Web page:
Connie Guttersen, author of The New Sonoma Diet, talks about the benefits of using rosemary in your diet because of its carnosic acid, a powerful compound that acts as an antioxidant to protect the brain, lowering the risk of strokes and neurodegenerative diseases such as Alzheimer's and Lou Gehrig's — thinking that has been corroborated in a study by the Burnham Institute for Medical Research in California.
Fresh and dried rosemary contain the same nutrients but they vary in quantity. For example, fresh rosemary is a good source of the chemical manganese; however, some of the manganese is lost through the drying process. (Manganese helps with various metabolic processes.)
Usage: Rosemary is complementary to beef, poultry, pork, potatoes and olive oil. When cooking with fresh rosemary, finely chop the needles to release their natural oils. As a woody plant, more robust stalks can be used as a skewer for grilled foods once you've used the leaves. The rosemary stalk will continue to infuse foods with rosemary's natural flavor, but with milder intensity.
Sarah K. Khan, an ethnobotanist who teaches classes on spices of the world at the Natural Gourmet Institute in New York, notes that, traditionally, cloves have been used as a topical anesthetic to treat toothaches. "In fact today, a clove gel provides dentists with an alternative to benzocaine for topical anesthesia in their daily practice," Khan says. A 2006 study found that clove extract improved the function of insulin and lowered glucose.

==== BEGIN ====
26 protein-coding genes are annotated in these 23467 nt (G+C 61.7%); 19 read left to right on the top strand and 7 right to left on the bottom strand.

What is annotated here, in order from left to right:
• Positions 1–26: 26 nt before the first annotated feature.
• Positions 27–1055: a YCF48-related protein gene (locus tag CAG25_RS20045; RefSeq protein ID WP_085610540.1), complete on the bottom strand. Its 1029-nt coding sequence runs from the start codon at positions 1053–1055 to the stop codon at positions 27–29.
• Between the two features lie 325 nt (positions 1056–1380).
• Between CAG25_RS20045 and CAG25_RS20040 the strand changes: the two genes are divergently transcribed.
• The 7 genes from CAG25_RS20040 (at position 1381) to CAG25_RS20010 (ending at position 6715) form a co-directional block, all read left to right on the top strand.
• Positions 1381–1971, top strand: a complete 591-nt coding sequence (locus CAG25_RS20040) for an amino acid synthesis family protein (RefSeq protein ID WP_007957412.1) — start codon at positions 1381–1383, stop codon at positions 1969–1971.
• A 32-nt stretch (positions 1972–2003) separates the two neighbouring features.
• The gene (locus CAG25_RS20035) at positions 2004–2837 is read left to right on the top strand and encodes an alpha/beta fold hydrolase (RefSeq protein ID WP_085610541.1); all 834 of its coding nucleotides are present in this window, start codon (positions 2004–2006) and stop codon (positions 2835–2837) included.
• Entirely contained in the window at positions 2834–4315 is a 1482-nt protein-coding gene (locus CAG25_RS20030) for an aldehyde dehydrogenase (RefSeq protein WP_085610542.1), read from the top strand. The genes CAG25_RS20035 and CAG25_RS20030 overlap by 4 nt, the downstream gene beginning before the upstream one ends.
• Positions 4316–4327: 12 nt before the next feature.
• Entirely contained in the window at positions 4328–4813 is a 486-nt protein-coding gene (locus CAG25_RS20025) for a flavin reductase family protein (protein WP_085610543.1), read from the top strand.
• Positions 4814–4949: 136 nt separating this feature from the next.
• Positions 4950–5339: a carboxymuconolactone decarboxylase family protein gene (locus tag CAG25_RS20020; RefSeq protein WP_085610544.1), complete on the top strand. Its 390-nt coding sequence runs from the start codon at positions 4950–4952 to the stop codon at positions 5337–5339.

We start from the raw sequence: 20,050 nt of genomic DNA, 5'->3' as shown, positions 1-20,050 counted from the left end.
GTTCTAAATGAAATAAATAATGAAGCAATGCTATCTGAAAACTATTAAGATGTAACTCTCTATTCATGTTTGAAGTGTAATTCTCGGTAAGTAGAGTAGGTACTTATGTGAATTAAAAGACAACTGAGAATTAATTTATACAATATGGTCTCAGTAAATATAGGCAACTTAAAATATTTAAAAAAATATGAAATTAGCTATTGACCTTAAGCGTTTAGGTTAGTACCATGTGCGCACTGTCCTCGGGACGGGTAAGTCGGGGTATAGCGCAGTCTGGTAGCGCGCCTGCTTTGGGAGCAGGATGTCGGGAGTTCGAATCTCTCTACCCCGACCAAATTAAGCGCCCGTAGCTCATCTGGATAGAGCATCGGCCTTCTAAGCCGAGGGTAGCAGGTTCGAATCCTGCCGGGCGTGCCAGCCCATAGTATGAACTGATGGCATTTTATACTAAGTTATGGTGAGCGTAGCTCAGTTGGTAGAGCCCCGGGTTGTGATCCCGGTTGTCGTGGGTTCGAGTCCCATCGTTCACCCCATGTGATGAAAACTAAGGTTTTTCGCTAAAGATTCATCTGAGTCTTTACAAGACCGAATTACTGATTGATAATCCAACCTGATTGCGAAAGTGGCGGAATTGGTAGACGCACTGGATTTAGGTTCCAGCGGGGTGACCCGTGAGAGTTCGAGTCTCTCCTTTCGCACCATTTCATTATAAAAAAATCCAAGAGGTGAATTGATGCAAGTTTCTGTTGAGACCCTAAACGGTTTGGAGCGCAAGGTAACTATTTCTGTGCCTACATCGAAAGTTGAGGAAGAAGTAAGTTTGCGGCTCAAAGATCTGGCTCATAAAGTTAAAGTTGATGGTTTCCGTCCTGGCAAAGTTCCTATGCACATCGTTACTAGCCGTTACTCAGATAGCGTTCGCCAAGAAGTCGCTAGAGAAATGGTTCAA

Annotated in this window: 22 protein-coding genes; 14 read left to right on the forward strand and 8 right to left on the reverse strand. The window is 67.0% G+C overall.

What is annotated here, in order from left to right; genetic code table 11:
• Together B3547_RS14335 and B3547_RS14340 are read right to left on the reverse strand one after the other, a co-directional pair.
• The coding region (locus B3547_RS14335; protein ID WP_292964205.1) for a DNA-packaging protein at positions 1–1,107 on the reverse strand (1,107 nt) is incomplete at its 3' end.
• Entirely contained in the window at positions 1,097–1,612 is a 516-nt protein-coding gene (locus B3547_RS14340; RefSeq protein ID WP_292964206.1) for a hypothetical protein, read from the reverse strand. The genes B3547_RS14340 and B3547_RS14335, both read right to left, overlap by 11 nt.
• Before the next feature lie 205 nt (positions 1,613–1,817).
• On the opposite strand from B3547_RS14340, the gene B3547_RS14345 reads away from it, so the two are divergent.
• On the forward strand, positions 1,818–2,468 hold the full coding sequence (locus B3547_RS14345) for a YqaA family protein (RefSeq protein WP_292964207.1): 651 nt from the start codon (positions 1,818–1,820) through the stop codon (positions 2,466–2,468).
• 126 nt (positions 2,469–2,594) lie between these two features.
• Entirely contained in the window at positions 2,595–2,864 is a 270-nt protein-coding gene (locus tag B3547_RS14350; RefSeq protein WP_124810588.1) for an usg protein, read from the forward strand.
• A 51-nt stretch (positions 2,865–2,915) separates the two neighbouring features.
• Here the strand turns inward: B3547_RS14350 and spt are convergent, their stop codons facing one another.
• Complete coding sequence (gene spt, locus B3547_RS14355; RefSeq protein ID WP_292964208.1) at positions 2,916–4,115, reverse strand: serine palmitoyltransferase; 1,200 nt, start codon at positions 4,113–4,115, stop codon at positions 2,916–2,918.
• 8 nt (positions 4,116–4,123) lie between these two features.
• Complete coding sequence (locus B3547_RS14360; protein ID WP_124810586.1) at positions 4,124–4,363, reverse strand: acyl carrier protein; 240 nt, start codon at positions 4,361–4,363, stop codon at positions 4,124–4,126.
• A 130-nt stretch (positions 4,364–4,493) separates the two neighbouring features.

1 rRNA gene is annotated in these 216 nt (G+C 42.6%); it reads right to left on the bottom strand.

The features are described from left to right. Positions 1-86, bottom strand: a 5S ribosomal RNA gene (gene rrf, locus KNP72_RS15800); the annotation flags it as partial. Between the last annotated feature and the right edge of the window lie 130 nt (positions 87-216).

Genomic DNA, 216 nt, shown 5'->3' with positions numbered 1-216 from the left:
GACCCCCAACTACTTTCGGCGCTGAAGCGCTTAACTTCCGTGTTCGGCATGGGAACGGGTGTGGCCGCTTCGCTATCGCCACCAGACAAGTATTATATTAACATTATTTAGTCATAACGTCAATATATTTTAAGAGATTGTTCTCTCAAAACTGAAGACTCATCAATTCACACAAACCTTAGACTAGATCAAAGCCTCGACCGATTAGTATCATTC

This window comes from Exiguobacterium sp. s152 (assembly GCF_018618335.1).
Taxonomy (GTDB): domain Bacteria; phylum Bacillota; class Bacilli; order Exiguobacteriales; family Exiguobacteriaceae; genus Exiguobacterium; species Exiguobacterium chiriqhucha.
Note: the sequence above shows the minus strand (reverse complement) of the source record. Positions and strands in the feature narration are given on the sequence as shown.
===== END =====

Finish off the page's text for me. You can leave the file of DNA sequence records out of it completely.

Always buy whole cloves. If you buy them ground, the oils will dissipate or potentially go rancid.
Usage: Before using, pound cloves gently in a mortar and pestle or grind in a spice grinder. Try black or green tea with cloves: gently crush 1 or 2 cloves with a pestle; place in a mug with a few green or black tea leaves; cover with boiling water; brew for 2 to 3 minutes, and sip. Add a dash of clove powder and ground cinnamon to hot chocolate.
Use it as a partner with cinnamon in baking, in stews and in soups. You can also add it to barbecue sauces, make syrup with some sugar and use it in cocktails or as a way to add flavor to plain old white rice (add a clove or two toward the end of the cooking process).
Bains enjoys cooking with nutmeg and notes that it is well-documented in the Indian science of life, Ayurveda, for its capacity to treat diarrhea. Nutmeg has also been shown to have antimicrobial properties (in a study by Cornell University).
Usage: Sprinkle into hot milk or onto the top of frothed milk for European-style coffees such as cappuccino. Add a pinch to soups and stews. The best way to bring out the flavor of nutmeg, as well as increase its antioxidant value, is to heat it in a little oil first. That also takes away much of its natural bitterness.